We join others in congratulating Dr. Nora Cruz-Quebral on receiving the 2013 Lifetime Distinguished Achievement Award from the University of the Philippines Alumni Association. The honor, to be awarded this month, recognizes her leadership and achievements in the field of development communication.
“The UPAA honors Dr. Quebral for her contributions to devcom education and practice that embodied the University’s heritage of service to the people, and improved the lives of people in countless communities she has served through the years.”
A pioneer in the discipline of development communication, Dr. Quebral was the first leader of the Department of Development Communication (now the College of Development Communication) at the University of the Philippines at Los Baños. As a current professor emeritus, she is chair of the Nora C. Quebral Development Communication Centre. You can learn more about her career at: http://en.wikipedia.org/wiki/Nora_C._Quebral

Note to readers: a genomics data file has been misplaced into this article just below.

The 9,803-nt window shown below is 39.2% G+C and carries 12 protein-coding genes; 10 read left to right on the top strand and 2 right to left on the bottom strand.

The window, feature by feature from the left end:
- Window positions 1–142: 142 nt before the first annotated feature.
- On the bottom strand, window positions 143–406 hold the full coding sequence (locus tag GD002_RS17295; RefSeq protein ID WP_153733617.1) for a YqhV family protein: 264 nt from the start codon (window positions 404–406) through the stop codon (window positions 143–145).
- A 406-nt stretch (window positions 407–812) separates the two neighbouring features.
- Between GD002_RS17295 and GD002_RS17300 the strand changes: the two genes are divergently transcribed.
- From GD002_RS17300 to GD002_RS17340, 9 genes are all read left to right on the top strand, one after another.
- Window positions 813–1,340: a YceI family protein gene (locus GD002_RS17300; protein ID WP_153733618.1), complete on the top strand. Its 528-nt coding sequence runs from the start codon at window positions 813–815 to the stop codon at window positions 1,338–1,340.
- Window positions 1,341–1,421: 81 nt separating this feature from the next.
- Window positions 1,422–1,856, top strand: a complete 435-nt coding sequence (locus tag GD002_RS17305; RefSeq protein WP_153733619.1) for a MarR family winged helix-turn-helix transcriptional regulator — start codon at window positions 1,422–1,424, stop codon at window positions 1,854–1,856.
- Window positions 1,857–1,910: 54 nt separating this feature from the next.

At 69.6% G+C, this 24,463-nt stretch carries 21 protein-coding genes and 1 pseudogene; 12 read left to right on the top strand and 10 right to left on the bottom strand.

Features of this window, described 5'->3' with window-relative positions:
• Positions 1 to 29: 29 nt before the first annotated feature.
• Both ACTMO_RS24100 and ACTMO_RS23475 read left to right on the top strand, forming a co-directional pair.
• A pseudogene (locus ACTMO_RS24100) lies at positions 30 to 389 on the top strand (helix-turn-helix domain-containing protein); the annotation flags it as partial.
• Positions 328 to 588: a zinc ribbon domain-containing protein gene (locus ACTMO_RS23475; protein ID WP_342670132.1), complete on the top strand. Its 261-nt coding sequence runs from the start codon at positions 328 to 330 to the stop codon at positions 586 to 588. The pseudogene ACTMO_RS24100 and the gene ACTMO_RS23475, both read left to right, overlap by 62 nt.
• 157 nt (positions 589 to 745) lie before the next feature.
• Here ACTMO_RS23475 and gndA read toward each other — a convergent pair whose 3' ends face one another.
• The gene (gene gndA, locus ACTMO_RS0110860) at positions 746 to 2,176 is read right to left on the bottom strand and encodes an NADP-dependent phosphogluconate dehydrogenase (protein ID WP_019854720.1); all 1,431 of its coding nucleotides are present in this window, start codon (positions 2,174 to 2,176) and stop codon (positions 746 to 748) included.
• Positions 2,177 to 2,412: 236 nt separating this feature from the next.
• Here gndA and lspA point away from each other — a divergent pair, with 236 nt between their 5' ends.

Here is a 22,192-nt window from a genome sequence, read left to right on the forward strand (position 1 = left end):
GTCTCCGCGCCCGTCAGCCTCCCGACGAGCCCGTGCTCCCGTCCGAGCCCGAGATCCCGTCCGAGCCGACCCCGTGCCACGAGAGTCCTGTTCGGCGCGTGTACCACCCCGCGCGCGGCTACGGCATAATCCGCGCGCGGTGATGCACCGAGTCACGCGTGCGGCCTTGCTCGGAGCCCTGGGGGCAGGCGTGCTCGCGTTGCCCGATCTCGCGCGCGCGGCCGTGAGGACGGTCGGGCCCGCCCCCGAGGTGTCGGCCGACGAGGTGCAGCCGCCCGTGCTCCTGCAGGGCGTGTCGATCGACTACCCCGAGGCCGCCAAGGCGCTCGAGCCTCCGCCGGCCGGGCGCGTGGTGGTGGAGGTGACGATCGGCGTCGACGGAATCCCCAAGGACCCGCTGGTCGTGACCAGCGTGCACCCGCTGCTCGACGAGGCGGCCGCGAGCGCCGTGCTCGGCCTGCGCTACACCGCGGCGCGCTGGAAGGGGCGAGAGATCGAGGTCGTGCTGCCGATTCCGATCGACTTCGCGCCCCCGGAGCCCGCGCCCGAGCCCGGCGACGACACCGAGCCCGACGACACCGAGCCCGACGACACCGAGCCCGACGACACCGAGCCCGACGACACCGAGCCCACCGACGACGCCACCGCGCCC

Reporting about science in quick-tempered times
“It is the editors who need educating in science,” read the title of an article by Carl W. Larsen. It caught our attention in a 1958 issue of Nieman Reports . We are adding his article to the ACDC collection, partly because of the following admonition that applies to agricultural as well as other kinds of science reporting. Also, the advice seems as timely today as it was a half century ago.
“In this quick-tempered period, we must demand that the quality of reporting and editorial opinion—especially on science—be of the highest order.”
Check with us at firstname.lastname@example.org if you would like help in gaining access.
There’s the link I was looking for! (Part Two about DOIs)